David Titley, a professor of meteorology at Pennsylvania State University who served as NOAA’s chief operating officer in the Obama administration, said that “oddly” the White House budget office, despite the president’s commitment to building infrastructure, would cut NOAA’s budget for ships and satellites. “These cuts will impact good private-sector jobs in the U.S.,” Titley said. “The loss of capability will make America weaker both in space and on the sea — a strange place to be for an administration that campaigned to ‘make America great again.’ ”

Chris Mooney and Abby Phillip contributed to this report.

US Jobless Claims Fall To Lowest Rate Ever – At Least Since Records Began

(THIS ARTICLE IS COURTESY OF FORBES)

US Jobless Claims Fall To Lowest Rate Ever – At Least Since Records Began

Jobless claims are the number of people who have made a first claim for unemployment insurance in the particular week under discussion. They’re thus a useful proxy for layoffs and a slightly not so good one for firings. Those fired for cause may well not be able to claim unemployment benefits and so on. The number of people claiming these benefits in any one week has been low for some time now. The number is in fact back down to the sort of numbers we have in the early 1970s. However, a point I’ve made before, while the number is down to that of 45 years ago (actually, 44), the rate, a slightly different statistical construct, is the lowest it has ever been. Or at least the lowest it has been since we started collecting this particular statistic.

The news itself:

The fewest Americans in almost 44 years filed applications to collect unemployment benefits last week, indicating the job market continues to power forward.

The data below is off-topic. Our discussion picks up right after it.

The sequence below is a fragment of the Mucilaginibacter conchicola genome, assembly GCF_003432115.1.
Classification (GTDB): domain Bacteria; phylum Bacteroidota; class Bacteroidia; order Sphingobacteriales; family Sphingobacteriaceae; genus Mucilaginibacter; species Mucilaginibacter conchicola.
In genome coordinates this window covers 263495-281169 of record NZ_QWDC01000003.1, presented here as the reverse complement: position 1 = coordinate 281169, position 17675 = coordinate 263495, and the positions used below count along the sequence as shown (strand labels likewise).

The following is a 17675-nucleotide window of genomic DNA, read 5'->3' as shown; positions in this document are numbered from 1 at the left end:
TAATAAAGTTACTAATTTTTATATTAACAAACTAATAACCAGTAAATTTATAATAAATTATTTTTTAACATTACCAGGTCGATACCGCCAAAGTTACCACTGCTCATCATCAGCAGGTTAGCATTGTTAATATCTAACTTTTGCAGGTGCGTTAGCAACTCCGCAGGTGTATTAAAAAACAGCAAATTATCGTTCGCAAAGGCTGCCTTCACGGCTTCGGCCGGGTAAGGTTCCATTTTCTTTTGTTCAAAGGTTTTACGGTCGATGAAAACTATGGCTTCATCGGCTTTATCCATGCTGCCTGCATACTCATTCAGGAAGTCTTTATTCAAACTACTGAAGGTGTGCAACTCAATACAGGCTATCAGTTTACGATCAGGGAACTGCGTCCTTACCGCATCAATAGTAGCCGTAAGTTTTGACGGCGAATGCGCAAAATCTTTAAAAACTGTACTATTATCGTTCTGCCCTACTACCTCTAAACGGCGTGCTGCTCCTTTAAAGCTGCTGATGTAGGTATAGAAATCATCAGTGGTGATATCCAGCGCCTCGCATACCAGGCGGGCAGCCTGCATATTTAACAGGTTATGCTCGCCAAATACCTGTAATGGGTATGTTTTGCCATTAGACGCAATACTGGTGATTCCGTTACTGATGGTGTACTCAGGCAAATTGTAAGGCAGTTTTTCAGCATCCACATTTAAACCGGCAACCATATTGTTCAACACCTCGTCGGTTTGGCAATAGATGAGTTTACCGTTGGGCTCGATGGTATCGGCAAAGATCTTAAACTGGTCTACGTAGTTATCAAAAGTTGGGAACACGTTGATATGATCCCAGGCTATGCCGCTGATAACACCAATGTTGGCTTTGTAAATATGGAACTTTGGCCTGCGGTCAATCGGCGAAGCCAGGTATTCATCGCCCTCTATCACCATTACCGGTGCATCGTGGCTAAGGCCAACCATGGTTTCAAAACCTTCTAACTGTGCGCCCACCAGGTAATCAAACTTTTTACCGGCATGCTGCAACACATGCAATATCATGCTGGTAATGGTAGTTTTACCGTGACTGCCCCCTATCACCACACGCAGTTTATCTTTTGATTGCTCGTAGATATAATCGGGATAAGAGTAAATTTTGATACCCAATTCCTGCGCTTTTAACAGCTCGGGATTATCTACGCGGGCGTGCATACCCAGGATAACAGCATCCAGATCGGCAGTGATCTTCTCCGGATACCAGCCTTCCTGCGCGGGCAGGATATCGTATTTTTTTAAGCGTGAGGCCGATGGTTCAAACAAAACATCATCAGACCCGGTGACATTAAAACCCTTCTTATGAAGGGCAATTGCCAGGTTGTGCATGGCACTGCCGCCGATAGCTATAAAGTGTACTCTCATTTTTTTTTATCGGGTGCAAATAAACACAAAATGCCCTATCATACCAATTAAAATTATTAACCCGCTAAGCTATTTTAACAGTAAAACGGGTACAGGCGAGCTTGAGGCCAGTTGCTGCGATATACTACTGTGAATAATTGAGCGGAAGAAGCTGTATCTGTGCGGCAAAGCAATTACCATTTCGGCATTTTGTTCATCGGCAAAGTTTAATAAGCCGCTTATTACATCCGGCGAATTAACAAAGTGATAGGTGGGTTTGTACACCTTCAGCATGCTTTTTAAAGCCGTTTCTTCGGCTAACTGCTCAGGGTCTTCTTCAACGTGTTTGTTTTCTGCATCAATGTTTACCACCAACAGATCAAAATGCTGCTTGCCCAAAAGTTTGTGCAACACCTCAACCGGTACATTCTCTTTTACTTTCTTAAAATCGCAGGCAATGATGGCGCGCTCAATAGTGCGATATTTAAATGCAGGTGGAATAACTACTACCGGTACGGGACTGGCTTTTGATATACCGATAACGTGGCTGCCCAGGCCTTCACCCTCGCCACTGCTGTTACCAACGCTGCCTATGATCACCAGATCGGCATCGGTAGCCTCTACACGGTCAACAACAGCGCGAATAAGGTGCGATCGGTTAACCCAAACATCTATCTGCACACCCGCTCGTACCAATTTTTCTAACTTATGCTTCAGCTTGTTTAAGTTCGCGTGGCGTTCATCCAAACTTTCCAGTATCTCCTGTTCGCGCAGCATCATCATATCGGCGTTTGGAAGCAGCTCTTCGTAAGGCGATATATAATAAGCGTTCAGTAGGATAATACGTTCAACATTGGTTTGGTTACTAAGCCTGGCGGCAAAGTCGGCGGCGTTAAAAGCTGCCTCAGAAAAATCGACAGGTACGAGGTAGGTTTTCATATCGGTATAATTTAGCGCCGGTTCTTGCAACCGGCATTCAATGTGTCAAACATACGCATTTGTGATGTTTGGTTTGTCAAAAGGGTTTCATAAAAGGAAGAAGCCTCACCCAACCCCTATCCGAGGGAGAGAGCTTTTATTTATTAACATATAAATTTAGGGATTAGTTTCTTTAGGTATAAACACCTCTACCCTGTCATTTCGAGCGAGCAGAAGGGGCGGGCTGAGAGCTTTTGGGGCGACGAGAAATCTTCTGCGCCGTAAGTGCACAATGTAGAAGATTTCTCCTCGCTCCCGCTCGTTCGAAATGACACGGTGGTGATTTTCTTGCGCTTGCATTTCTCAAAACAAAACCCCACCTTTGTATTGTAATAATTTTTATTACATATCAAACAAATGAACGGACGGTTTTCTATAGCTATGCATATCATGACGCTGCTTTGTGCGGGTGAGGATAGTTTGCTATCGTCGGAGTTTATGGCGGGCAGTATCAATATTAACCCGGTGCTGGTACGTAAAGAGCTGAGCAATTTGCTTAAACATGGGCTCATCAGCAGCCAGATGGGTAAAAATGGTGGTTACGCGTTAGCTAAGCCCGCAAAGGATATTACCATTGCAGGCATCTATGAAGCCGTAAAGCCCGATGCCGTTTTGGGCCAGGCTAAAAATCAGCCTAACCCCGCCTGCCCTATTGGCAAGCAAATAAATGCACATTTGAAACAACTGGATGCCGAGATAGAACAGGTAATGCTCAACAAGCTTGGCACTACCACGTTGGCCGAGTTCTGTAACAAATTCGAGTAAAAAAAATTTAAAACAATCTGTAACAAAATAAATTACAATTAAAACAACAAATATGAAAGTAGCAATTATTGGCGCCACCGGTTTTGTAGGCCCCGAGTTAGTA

Ah, no, that’s not quite what it means. The “jobs market” is a measure of how many people are being hired, jobs being created. This here is a measure of how many jobs are not being eliminate. Sure, a closely related phenomenon but not quite the same thing:

Just 223,000 Americans applied for unemployment benefits last week, fewest in nearly 44 years.

THE NUMBERS: The Labor Department says unemployment claims dropped by 19,000 from 242,000 the previous week to the lowest level since March 1973 when Richard Nixon was president. The four-week average, which is less volatile, fell by 6,250 to 234,250, lowest since April 1973.

This is not just some weekly blip either:

Jobless claims have remained below 300,000 for 104 consecutive weeks, the longest such streak since 1970–when the U.S. workforce and population were much smaller than they are today.

It’s that last bit that is my argument here. For we shouldn’t really be using the number of claims but instead should be using the rate. Think about unemployment itself. Saying that there are 2 million unemployed doesn’t tell us all that much. In the US 2 million would be around the rate of frictional unemployment (just due to the time it takes to get interviewed, decide which job you’d like, fill out the paperwork and start) and in my native Britain it would be large enough to be a cause of concern, in Portugal it would be a disaster of depression era size and Luxembourg couldn’t do that at all, that’s a number larger than the entire population of the place. So, we report unemployment as a rate.

And we should probably report jobless claims as a rate. And over time the population–and the size of the labour force–has changed considerably. The labour force:

From Fred database, public domain

From Fred database, public domain

Call that 160 million people now, 83 million back in the early 1970s. And the jobless claims numbers:

From Fred database, public domain

From Fred database, public domain

Same number as the mid-70’s but in a labour force twice the size? That’s therefore half the rate, isn’t it? And the series only starts in the late 60s so the rate is in fact lower than it ever has been, even as the number is higher than it was right back then.

I think we probably should change the way we report upon, and thus think about, this jobless claims data. A rate would be more informative therefore we should use a rate.

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truthtroubles.wordpress.com/ Just an average man who tries to do his best at being the kind of person the Bible tells us we are all suppose to be. Not perfect, never have been, don't expect anyone else to be perfect either. Always try to be very easy going type of a person if allowed to be.